Defence Minister Karl-Theodor zu Guttenberg told the Sunday edition of the tabloid Bild newspaper that Afghanistan was simply not suited to democracy, and that any realistic government in the country had to include the Taliban.
“I have long since become convinced that because of its history and its cultural orientation Afghanistan is not suited to being a model democracy, measured by our standards,” said Guttenberg, who has come under intense pressure over his ministry’s public relations disaster following a deadly air strike in Kunduz in which up to 142 people were killed.
The minister added that in order to achieve a lasting peace in the country, including moderate Taliban in the government should not be ruled out. “In a country with so much regional diversity, we cannot exclude an entire people like the Pashtuns if we want a sustainable solution in the future,” he said.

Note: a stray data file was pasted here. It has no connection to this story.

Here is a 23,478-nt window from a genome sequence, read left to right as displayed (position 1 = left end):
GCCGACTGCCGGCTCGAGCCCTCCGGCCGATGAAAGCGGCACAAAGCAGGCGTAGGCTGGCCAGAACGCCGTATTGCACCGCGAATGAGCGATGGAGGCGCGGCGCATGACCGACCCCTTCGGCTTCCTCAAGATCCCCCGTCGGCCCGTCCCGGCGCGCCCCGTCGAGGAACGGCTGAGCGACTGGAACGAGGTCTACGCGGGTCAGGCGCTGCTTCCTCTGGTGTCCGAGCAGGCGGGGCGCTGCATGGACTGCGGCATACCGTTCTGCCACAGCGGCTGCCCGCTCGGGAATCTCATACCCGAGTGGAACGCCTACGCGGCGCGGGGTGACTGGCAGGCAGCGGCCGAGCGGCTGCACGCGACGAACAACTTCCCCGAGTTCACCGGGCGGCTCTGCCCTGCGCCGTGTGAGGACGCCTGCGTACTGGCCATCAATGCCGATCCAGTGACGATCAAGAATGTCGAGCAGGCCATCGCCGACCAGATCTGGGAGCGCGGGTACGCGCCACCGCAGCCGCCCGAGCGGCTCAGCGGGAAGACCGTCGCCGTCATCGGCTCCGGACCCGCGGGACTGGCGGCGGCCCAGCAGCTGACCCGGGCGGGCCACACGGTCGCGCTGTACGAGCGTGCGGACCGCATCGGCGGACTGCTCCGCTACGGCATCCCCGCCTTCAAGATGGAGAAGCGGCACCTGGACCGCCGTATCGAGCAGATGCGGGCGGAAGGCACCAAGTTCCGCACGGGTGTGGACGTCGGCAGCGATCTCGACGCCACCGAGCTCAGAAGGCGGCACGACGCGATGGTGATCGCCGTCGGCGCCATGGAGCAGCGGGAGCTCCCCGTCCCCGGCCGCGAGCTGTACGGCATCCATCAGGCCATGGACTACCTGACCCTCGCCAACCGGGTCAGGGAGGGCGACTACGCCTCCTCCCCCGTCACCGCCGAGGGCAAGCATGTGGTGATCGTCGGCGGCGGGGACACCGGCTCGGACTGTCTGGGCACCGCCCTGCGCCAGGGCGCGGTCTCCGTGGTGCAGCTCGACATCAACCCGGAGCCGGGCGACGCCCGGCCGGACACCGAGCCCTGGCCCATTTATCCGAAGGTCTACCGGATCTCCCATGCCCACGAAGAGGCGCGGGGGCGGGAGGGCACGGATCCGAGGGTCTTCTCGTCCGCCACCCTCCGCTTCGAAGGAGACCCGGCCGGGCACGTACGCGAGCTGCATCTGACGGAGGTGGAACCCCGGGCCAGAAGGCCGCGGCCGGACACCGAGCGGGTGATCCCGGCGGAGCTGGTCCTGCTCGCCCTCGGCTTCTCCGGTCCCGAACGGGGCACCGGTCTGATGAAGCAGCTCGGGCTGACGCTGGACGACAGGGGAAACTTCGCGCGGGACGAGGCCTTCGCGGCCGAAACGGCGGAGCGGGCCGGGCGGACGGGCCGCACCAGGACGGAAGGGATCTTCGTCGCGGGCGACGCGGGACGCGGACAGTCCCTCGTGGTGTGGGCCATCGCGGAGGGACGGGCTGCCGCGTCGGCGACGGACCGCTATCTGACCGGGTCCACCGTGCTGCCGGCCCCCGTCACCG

Guttenberg admitted that this represents a u-turn in his position on the Taliban.
“We have to ask ourselves which of the insurgents represent a serious threat to the international community, and which are concerned with Afghan questions,” Guttenberg said. “The question of human rights has to be addressed here, without ignoring the cultures that have developed in Afghanistan.”
But he warned, “Negotiations and the inclusion of the Taliban should of course not be started without conditions. It would be unacceptable if universally acknowledged human rights were simply suspended.”